The school board has an opportunity right now not just to choose a superintendent based on educational rather than political considerations but to change the future of L.A. Unified by transforming itself. That doesn't mean that board members have to drop their personal philosophies or that there shouldn't be a healthy, productive debate about school reform. But they must reshape old habits if they hope to be effective at improving schools:
Common vision. In recent years, the board has tended either to cede the role of visionary to its superintendent, or to fight over clashing visions. Yet there are plenty of issues on which all parties should be able to agree. That doesn't mean there won't be future arguments about what to do about low-performing schools or how to reshape teacher evaluations, but by finding common ground now for constructive change, the board will rebuild trust with teachers, parents and one another.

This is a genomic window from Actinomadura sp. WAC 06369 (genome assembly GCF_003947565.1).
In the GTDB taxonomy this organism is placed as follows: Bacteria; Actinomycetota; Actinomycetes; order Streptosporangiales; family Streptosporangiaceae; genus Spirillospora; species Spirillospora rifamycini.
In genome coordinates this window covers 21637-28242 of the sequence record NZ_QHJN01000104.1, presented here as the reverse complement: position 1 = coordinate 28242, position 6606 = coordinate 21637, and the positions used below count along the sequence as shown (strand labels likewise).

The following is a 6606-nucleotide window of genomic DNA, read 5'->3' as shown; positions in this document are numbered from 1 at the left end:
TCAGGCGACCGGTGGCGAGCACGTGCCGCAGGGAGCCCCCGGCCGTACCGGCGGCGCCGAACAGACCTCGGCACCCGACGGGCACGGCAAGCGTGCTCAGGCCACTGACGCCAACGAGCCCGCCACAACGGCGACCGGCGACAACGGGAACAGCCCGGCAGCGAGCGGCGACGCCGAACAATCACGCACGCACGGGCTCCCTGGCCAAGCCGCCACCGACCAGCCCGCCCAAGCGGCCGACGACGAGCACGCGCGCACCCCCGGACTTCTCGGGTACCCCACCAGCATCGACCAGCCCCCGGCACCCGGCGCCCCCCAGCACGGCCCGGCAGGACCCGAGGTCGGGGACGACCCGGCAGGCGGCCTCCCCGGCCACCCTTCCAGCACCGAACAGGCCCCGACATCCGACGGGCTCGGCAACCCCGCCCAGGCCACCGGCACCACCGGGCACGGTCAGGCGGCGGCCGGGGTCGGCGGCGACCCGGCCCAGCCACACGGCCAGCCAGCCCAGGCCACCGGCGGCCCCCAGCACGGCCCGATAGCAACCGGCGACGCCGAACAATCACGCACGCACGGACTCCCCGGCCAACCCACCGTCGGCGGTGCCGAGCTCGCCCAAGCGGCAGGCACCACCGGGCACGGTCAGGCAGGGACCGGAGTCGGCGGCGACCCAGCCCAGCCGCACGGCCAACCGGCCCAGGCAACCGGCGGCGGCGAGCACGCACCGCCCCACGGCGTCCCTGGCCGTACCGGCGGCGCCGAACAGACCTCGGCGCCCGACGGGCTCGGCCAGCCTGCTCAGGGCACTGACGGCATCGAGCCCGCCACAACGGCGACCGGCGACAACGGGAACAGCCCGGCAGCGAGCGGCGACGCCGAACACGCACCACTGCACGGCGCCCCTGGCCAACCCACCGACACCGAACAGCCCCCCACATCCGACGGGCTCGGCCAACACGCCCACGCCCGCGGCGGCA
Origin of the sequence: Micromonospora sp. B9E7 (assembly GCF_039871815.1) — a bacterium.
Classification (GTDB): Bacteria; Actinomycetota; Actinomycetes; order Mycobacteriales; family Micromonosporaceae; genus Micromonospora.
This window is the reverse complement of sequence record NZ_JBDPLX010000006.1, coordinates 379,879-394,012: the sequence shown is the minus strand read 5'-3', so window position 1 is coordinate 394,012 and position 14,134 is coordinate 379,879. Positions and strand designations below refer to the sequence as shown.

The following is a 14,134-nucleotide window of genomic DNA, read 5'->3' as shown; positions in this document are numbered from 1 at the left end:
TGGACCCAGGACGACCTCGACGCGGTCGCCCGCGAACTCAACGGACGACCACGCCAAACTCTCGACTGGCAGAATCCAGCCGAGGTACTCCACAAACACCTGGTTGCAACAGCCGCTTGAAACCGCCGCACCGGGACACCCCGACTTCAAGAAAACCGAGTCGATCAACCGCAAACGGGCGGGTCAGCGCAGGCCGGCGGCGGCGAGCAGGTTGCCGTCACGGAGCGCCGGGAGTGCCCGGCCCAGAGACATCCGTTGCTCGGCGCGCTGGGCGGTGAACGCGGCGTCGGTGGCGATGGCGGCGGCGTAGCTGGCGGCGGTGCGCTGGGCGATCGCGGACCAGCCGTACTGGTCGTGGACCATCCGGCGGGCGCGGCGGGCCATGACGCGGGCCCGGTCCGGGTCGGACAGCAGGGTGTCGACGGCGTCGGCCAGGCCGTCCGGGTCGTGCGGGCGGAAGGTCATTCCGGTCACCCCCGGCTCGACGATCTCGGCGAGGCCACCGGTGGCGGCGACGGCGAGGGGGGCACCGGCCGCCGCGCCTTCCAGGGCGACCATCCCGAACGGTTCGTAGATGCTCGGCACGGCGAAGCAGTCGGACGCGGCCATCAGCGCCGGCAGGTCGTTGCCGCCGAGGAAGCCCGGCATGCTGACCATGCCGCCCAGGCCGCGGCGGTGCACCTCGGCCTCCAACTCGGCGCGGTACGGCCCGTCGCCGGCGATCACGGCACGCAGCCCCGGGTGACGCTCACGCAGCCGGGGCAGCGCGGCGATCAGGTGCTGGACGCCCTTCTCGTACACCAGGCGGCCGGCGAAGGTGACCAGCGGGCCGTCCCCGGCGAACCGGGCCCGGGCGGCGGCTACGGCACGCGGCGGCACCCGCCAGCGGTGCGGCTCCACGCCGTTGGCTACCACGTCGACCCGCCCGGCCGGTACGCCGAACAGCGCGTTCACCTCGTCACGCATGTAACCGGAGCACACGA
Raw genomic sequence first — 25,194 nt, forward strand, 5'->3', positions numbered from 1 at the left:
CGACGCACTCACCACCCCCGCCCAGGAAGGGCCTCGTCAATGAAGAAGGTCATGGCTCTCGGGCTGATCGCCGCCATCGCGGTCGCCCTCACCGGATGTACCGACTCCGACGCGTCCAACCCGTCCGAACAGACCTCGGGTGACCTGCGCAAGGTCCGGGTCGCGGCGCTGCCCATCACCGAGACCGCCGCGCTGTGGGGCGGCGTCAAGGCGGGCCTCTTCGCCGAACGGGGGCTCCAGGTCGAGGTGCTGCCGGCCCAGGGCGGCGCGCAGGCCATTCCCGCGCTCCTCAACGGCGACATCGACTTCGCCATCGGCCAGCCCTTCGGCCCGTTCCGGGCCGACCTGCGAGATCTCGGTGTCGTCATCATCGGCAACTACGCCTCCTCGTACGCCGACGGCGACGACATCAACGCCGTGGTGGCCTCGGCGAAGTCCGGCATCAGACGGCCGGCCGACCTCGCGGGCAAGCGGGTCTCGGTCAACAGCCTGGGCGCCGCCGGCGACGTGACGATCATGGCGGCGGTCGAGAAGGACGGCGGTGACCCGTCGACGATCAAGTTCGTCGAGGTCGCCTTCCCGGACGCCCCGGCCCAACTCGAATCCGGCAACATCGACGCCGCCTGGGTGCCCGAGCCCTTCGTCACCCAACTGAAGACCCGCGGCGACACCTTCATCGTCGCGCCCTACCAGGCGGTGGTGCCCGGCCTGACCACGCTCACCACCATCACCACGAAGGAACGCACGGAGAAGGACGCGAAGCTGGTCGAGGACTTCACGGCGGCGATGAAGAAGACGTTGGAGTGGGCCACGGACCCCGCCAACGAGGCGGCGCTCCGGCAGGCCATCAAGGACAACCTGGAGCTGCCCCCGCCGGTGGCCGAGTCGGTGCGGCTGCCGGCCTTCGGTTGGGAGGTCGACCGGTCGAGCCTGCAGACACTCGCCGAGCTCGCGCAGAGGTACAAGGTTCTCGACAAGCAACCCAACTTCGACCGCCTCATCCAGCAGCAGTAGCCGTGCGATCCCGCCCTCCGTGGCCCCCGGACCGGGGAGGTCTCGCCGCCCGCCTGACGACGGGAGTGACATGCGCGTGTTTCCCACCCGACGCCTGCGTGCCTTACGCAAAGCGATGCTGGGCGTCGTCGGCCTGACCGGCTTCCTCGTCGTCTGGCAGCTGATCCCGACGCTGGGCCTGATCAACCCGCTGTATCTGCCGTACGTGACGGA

Training of both current and future teachers, for instance, should be one of the board's top priorities. Enrollment in teacher training programs in California has been dropping precipitously, and about 40% of teachers leave the field within five years. Without more math teachers, students at Jefferson and other schools will continue to suffer from shortages of critical courses taught by qualified instructors.
While teachers unions and their opponents have battled each other furiously in recent years over whether teacher tenure agreements should be weakened, both sides can surely agree that there is much to be gained by better training of good teachers, who far outnumber ineffective ones. Training is especially important as schools move to the new Common Core-based curriculum.